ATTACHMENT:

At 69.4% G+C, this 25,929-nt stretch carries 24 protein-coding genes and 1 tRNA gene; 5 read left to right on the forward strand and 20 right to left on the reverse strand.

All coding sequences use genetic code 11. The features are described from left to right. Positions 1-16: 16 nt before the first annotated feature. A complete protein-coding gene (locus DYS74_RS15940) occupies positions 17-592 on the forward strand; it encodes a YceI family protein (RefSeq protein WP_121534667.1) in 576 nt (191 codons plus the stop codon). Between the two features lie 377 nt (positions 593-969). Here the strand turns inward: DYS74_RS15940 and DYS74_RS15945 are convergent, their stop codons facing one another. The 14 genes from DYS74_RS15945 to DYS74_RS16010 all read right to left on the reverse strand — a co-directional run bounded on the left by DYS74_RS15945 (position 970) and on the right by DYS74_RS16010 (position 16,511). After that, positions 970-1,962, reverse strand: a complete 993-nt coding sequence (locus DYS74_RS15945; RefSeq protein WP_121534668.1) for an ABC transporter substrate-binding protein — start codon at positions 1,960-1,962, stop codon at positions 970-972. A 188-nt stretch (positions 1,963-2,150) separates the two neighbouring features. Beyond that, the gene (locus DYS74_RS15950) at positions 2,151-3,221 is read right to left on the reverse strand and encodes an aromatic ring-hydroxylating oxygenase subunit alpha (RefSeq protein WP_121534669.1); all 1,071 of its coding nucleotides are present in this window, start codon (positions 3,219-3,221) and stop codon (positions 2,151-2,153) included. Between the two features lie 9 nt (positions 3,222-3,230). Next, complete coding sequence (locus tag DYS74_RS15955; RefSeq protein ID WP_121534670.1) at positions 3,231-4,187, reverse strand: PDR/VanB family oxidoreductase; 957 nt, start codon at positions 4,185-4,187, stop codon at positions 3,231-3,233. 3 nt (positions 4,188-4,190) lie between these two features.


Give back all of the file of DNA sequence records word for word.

At 69.4% G+C, this 25,929-nt stretch carries 24 protein-coding genes and 1 tRNA gene; 5 read left to right on the forward strand and 20 right to left on the reverse strand.

All coding sequences use genetic code 11. The features are described from left to right. Positions 1-16: 16 nt before the first annotated feature. A complete protein-coding gene (locus DYS74_RS15940) occupies positions 17-592 on the forward strand; it encodes a YceI family protein (RefSeq protein WP_121534667.1) in 576 nt (191 codons plus the stop codon). Between the two features lie 377 nt (positions 593-969). Here the strand turns inward: DYS74_RS15940 and DYS74_RS15945 are convergent, their stop codons facing one another. The 14 genes from DYS74_RS15945 to DYS74_RS16010 all read right to left on the reverse strand — a co-directional run bounded on the left by DYS74_RS15945 (position 970) and on the right by DYS74_RS16010 (position 16,511). After that, positions 970-1,962, reverse strand: a complete 993-nt coding sequence (locus DYS74_RS15945; RefSeq protein WP_121534668.1) for an ABC transporter substrate-binding protein — start codon at positions 1,960-1,962, stop codon at positions 970-972. A 188-nt stretch (positions 1,963-2,150) separates the two neighbouring features. Beyond that, the gene (locus DYS74_RS15950) at positions 2,151-3,221 is read right to left on the reverse strand and encodes an aromatic ring-hydroxylating oxygenase subunit alpha (RefSeq protein WP_121534669.1); all 1,071 of its coding nucleotides are present in this window, start codon (positions 3,219-3,221) and stop codon (positions 2,151-2,153) included. Between the two features lie 9 nt (positions 3,222-3,230). Next, complete coding sequence (locus tag DYS74_RS15955; RefSeq protein ID WP_121534670.1) at positions 3,231-4,187, reverse strand: PDR/VanB family oxidoreductase; 957 nt, start codon at positions 4,185-4,187, stop codon at positions 3,231-3,233. 3 nt (positions 4,188-4,190) lie between these two features.